Penn Pike meeting on toll concessions for $5.2 billion Mon Fayette/Southern Beltway projects

August 15, 2008
By Peter Samuel

The Pennsylvania Turnpike Commission (PTC) has scheduled a meeting Sept 17 in Harrisburg for companies interested in what they call a public private partnership (P3) for the remaining three sections of the Mon Fayette Expressway and Southern Beltway near Pittsburgh. We think it's a toll concession they have in mind. (see Terminology at bottom)

Turnpike CEO Joe Brimmeier is quoted as saying that the PTC remains fully committed to completing the projects: "In order to do that, we need to look at all options, including alternatives like P3s. Timely completion of these projects is important to the region's economy, and we believe private involvement could accelerate construction, particularly since there's very limited funding available for new transportation projects at the state and federal levels."

The three roadway projects are from west to east:

- Southern Beltway US22 to I-79 crimson on map 21.4km (13.3 miles) estd cost $659m

- Southern Beltway I-79 to PA43 (MFE) tan on map 20.1km (12.5 miles) estd cost $735m

- Mon Fayette Expressway (MFE) US51 splitting to I-376 near Pittsburgh and near Monroeville, yellow on map, 39km (24 miles), estd cost $3.8 billion

This is a total of 80km (49.8 miles) of 2+2 lane expressway estimated by the PTC to cost close to $5.2b. Concept acceptance, route selection and environmental permitting are obtained for MFE/51-376 and are expected to be obtained for both the Southern Beltway projects by early next year.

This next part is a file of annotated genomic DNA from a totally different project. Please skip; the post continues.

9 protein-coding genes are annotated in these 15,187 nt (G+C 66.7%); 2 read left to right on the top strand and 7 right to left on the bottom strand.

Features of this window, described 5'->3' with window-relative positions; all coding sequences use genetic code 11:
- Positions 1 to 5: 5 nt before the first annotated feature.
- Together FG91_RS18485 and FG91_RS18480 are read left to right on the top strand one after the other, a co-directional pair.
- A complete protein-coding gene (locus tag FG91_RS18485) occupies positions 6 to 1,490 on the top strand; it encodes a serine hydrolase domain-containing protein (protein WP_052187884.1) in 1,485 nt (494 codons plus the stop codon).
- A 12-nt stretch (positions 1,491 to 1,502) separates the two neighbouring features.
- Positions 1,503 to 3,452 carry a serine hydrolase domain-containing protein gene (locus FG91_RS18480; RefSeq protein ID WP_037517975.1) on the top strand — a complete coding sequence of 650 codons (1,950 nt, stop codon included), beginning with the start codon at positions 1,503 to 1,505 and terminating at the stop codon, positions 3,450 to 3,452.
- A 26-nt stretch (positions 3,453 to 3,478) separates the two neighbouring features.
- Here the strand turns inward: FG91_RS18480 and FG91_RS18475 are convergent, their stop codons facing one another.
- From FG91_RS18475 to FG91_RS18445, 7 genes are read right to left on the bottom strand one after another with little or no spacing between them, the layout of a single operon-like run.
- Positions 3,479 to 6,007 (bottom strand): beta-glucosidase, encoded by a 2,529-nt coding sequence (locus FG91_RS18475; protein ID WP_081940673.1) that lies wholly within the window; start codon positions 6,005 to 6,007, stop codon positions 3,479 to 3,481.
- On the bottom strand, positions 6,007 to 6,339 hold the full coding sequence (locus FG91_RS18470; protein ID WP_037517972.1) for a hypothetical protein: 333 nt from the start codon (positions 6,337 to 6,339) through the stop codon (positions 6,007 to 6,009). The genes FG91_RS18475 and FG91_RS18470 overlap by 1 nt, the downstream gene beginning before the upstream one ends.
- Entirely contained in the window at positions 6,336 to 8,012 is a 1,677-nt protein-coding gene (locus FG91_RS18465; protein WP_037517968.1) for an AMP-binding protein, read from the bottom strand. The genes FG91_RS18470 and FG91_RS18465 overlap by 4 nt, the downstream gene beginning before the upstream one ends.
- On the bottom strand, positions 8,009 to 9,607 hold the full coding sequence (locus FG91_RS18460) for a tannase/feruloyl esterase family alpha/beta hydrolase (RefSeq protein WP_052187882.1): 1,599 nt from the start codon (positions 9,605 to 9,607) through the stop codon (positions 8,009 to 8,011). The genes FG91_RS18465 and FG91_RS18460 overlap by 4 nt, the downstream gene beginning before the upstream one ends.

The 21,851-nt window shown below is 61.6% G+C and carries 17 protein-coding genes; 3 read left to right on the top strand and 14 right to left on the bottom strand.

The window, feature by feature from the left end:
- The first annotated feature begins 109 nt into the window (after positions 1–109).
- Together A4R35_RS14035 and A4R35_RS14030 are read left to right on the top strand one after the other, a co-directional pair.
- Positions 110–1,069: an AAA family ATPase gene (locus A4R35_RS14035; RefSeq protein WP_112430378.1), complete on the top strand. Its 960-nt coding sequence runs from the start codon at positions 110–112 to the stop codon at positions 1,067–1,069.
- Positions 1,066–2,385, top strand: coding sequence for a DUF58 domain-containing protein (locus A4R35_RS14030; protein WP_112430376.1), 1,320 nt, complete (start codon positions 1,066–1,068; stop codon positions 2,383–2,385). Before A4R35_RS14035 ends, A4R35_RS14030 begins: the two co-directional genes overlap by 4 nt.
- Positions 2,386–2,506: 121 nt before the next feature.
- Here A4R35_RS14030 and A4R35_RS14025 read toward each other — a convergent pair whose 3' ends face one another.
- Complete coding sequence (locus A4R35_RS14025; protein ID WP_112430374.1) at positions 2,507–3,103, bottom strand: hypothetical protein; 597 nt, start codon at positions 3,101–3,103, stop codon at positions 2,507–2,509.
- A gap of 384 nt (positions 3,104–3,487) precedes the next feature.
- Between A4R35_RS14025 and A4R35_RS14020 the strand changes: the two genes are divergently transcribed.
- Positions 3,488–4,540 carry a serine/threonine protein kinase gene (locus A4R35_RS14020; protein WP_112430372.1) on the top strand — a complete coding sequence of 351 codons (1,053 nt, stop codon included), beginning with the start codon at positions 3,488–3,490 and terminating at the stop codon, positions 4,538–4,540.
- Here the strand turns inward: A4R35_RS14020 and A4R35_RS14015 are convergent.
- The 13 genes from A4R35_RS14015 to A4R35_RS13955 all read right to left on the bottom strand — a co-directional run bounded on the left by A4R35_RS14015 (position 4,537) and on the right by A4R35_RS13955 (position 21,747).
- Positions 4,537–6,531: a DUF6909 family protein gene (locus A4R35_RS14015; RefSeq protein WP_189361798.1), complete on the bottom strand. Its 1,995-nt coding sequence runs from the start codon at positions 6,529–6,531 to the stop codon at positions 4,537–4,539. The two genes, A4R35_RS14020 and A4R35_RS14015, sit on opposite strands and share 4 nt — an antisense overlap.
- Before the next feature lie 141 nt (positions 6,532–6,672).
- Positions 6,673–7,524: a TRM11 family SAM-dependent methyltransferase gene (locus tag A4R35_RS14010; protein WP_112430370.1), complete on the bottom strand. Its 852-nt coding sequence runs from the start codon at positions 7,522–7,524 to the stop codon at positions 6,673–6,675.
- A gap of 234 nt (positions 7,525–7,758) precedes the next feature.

Very different kinds of roads

The Southern Beltway is an outer suburban and rural road skirting the southern fringes of the Pittsburgh metro area but providing new east-west connectivity and access to Pittsburgh Internat Airport and I-79 for the southern suburbs and the Monongahela Valley.

The Mon Fayette Expressway from PA51 with arms heading off east and west to I-376 (known locally as the Parkway East) is a far different road. It is a tightly wound, highly structured urban highway, the product of a long set of compromises to accommodate the communities through which it passes. It has lot of walling and some lidded sections to reduce traffic impacts. It has major bridges and riverside works.

It is expensive although some say the PTC's $3.8b estimate is too high.

MFE/51-376 serves both north-south and east-west traffic and would be a major addition to mobility in the region.

It obviously helps link the southern Monongahela (Mon) Valley corridor to Pittsburgh and points east of Pittsburgh. But independent of that the two upper arms of the Y form a potential alternate to I-376 as an east-west route.

I-376 is difficult to widen beyond the existing 2+2 lanes in its western portion nearer downtown Pittsburgh and the universities and hospitals area. MFE's northern portion could provide for spillover traffic to the difficult-to-widen I-376 in the last 8km (5miles) into the downtown.

The PTC had traffic and revenue studies done several years ago and they showed the highway having quite low levels of traffic, they said - around 30k veh/day. The studies were never published.